I’ll admit it right off the bat: when it comes to Klout, I bought in early. I’m a “Klout OG” and I’ve got the badge to prove it. No, really:
There were times when I felt self-conscious about it. I saw so many social media luminaries bashing the platform. In a Twitter conversation with Justin Kownacki – no social media slouch – he revealed to me his real feelings about Klout: “if a “social media consultant” ever cited Klout during a pitch, I’d walk him to the nearest taxi.”
I disagreed at the time, but I was uncertain. I thought maybe I had missed something. But the more I thought about it, the more sure I became. I’ve talked about this before. Klout may be imperfect, but it’s the best measure we’ve got on the aggregated data points that make up online influence.
Today, I came across Seth Stephenson’s piece on Wired about “What Your Klout Score Really Means.” And it’s very telling. In contrast to Kownacki’s assertion, Stephenson recounts this rather sobering wake-up call:
Last spring Sam Fiorella was recruited for a VP position at a large Toronto marketing agency. With 15 years of experience consulting for major brands like AOL, Ford, and Kraft, Fiorella felt confident in his qualifications. But midway through the interview, he was caught off guard when his interviewer asked him for his Klout score. Fiorella hesitated awkwardly before confessing that he had no idea what a Klout score was.
The interviewer pulled up the web page for Klout.com—a service that purports to measure users’ online influence on a scale from 1 to 100—and angled the monitor so that Fiorella could see the humbling result for himself: His score was 34. “He cut the interview short pretty soon after that,” Fiorella says. Later he learned that he’d been eliminated as a candidate specifically because his Klout score was too low. “They hired a guy whose score was 67.”
Partly intrigued, partly scared, Fiorella spent the next six months working feverishly to boost his Klout score, eventually hitting 72. As his score rose, so did the number of job offers and speaking invitations he received. “Fifteen years of accomplishments weren’t as important as that score,” he says.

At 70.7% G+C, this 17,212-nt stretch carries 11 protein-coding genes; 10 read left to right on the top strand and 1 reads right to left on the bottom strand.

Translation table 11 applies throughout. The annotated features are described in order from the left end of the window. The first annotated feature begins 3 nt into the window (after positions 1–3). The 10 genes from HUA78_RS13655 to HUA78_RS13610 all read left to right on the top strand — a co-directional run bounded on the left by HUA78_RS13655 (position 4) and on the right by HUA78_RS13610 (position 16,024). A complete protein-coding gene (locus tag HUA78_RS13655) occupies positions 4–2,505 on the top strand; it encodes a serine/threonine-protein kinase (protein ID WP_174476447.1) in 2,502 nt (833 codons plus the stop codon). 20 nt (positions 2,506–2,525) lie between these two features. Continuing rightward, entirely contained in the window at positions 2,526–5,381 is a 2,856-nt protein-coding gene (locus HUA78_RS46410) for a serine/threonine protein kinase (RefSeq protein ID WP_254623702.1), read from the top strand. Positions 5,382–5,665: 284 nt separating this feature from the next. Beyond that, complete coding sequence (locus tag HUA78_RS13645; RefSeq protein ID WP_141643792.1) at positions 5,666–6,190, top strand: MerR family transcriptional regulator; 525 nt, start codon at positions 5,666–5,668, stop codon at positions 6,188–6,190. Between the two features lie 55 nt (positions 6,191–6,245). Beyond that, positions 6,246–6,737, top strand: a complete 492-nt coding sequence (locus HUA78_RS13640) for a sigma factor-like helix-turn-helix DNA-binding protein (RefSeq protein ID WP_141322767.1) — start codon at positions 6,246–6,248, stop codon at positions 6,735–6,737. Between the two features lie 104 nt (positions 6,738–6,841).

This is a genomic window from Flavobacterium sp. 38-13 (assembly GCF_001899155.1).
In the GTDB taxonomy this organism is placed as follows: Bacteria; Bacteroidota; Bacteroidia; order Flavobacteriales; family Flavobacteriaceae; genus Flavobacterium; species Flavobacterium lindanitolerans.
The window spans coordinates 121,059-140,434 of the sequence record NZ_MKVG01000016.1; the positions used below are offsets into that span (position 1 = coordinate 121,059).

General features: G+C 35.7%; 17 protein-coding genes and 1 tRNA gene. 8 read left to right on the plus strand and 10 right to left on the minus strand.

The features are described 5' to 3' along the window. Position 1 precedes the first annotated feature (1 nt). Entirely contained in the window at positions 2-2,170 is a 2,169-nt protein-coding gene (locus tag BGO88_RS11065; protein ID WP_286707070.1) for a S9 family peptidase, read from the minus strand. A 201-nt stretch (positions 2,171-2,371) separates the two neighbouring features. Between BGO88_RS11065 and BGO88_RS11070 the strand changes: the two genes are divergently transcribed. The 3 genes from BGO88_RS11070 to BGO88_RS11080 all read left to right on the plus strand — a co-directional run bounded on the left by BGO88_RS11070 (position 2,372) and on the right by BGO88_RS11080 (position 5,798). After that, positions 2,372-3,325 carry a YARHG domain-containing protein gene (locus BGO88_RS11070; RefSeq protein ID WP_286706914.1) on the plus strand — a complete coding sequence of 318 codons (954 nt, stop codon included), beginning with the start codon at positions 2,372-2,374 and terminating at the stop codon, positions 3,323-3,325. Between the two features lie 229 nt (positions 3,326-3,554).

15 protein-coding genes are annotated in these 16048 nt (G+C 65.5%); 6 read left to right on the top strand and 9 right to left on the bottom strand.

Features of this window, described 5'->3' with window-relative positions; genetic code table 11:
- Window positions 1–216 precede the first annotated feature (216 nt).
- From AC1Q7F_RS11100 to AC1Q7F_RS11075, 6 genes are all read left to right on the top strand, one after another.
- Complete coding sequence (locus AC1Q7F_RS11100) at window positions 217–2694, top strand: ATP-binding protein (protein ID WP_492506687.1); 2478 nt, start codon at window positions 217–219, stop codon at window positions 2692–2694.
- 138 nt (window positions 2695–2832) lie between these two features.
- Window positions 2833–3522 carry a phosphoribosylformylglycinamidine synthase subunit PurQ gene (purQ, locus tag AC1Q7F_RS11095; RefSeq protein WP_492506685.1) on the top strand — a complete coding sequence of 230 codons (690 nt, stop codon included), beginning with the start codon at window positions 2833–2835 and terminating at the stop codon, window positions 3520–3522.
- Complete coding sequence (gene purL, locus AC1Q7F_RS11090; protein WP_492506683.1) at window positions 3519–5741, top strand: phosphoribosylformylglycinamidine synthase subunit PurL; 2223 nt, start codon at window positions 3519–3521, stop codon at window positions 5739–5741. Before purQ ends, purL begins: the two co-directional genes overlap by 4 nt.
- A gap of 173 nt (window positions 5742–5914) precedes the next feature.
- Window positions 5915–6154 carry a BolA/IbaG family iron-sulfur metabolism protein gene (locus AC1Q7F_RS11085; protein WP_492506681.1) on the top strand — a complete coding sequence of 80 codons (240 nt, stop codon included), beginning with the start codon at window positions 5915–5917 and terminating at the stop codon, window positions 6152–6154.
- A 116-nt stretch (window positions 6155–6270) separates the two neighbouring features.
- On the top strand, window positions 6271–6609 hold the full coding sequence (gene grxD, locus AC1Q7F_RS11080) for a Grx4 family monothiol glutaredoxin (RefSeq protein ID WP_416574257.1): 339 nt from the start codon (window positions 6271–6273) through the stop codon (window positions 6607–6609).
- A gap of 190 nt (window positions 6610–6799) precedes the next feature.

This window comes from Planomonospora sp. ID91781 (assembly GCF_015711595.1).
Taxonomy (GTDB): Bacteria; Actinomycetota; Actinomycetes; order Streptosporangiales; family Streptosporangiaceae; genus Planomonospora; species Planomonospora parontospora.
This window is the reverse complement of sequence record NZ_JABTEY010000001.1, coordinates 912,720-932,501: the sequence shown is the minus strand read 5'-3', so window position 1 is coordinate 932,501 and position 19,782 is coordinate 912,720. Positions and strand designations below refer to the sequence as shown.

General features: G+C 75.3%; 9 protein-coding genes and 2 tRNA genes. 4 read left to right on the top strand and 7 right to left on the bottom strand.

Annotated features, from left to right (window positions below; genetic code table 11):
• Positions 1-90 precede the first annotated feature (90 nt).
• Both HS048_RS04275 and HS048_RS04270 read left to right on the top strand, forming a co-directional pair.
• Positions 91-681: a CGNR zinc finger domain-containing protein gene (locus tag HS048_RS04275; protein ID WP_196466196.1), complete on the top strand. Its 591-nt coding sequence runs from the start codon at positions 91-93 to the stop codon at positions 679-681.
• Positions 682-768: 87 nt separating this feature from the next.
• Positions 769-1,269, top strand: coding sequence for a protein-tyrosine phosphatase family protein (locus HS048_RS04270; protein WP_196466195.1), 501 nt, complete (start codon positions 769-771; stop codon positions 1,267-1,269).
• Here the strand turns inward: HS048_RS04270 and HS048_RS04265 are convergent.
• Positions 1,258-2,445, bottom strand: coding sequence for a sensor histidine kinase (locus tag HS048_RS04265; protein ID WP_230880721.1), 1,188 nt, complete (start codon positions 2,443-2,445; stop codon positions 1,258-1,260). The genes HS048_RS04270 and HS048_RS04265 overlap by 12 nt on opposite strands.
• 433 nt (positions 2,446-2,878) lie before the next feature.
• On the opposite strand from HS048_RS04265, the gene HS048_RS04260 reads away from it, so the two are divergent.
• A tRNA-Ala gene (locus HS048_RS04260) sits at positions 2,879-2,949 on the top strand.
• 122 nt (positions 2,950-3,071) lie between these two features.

If a Klout score is important to the employability of communications and marketing professionals, it’s also important to the consumer experience:
At the Palms Casino Resort in Las Vegas last summer, clerks surreptitiously looked up guests’ Klout scores as they checked in. Some high scorers received instant room upgrades, sometimes without even being told why. According to Greg Cannon, the Palms’ former director of ecommerce, the initiative stirred up tremendous online buzz. He says that before its Klout experiment, the Palms had only the 17th-largest social-networking following among Las Vegas-based hotel-casinos. Afterward, it jumped up to third on Facebook and has one of the highest Klout scores among its peers.
Klout is starting to infiltrate more and more of our everyday transactions. In February, the enterprise-software giant Salesforce.com introduced a service that lets companies monitor the Klout scores of customers who tweet compliments and complaints; those with the highest scores will presumably get swifter, friendlier attention from customer service reps. In March, luxury shopping site Gilt Groupe began offering discounts proportional to a customer’s Klout score.
Matt Thomson, Klout’s VP of platform, says that a number of major companies—airlines, big-box retailers, hospitality brands—are discussing how best to use Klout scores. Soon, he predicts, people with formidable Klout will board planes earlier, get free access to VIP airport lounges, stay in better hotel rooms, and receive deep discounts from retail stores and flash-sale outlets. “We say to brands that these are the people they should pay attention to most,” Thomson says. “How they want to do it is up to them.”
Stephenson discusses the potential problems with this means of assessment, but for the moment, that’s not my concern. This is no longer an issue of if businesses should be looking at Klout scores this way, but how it will affect you.
You certainly don’t have to play, but the game goes on, with or without you. And isn’t that the heart of the message we social media evangelists have been shouting from the rooftops to our clients, colleagues, and business partners for at least the last 6 years? That social media is happening, with or without them, so it’s better to engage and shape the course of events rather than stand on the sidelines and hope it will pass?
My gut is telling me that Klout is here to stay, and that none of the other competitors that have risen up – ProSkore, Kred, etc. – will do more than nip at Klout’s heels. Klout will get smarter. The algorithms will get better. And Klout scores will matter more, not less.
Steve Skojec is a storyteller, writer, blogger, photographer, designer, and sci-fi fan. He is the Founding Publisher and Executive Director of OnePeterFive.com. He received his BA in Communications and Theology from Franciscan University of Steubenville in 2001. He lives in Arizona with his wife Jamie and six of their seven children.